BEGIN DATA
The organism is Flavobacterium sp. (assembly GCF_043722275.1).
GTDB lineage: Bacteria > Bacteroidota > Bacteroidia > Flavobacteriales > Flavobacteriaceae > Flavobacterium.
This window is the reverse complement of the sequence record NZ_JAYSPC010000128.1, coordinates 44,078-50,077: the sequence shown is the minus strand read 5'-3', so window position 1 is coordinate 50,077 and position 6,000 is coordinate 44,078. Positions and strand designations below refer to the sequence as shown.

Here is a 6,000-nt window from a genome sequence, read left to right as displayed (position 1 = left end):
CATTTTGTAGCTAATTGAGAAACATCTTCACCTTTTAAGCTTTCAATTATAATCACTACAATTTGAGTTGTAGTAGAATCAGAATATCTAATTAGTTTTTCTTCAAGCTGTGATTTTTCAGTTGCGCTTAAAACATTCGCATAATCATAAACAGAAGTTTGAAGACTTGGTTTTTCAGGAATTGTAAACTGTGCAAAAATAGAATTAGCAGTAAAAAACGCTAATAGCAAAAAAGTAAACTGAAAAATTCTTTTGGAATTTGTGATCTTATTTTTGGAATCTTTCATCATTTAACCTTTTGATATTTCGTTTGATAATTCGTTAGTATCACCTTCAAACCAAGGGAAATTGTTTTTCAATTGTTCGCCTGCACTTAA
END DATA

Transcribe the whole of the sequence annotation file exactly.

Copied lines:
The organism is Flavobacterium sp. (assembly GCF_043722275.1).
GTDB lineage: Bacteria > Bacteroidota > Bacteroidia > Flavobacteriales > Flavobacteriaceae > Flavobacterium.
This window is the reverse complement of the sequence record NZ_JAYSPC010000128.1, coordinates 44,078-50,077: the sequence shown is the minus strand read 5'-3', so window position 1 is coordinate 50,077 and position 6,000 is coordinate 44,078. Positions and strand designations below refer to the sequence as shown.

Here is a 6,000-nt window from a genome sequence, read left to right as displayed (position 1 = left end):
CATTTTGTAGCTAATTGAGAAACATCTTCACCTTTTAAGCTTTCAATTATAATCACTACAATTTGAGTTGTAGTAGAATCAGAATATCTAATTAGTTTTTCTTCAAGCTGTGATTTTTCAGTTGCGCTTAAAACATTCGCATAATCATAAACAGAAGTTTGAAGACTTGGTTTTTCAGGAATTGTAAACTGTGCAAAAATAGAATTAGCAGTAAAAAACGCTAATAGCAAAAAAGTAAACTGAAAAATTCTTTTGGAATTTGTGATCTTATTTTTGGAATCTTTCATCATTTAACCTTTTGATATTTCGTTTGATAATTCGTTAGTATCACCTTCAAACCAAGGGAAATTGTTTTTCAATTGTTCGCCTGCACTTAA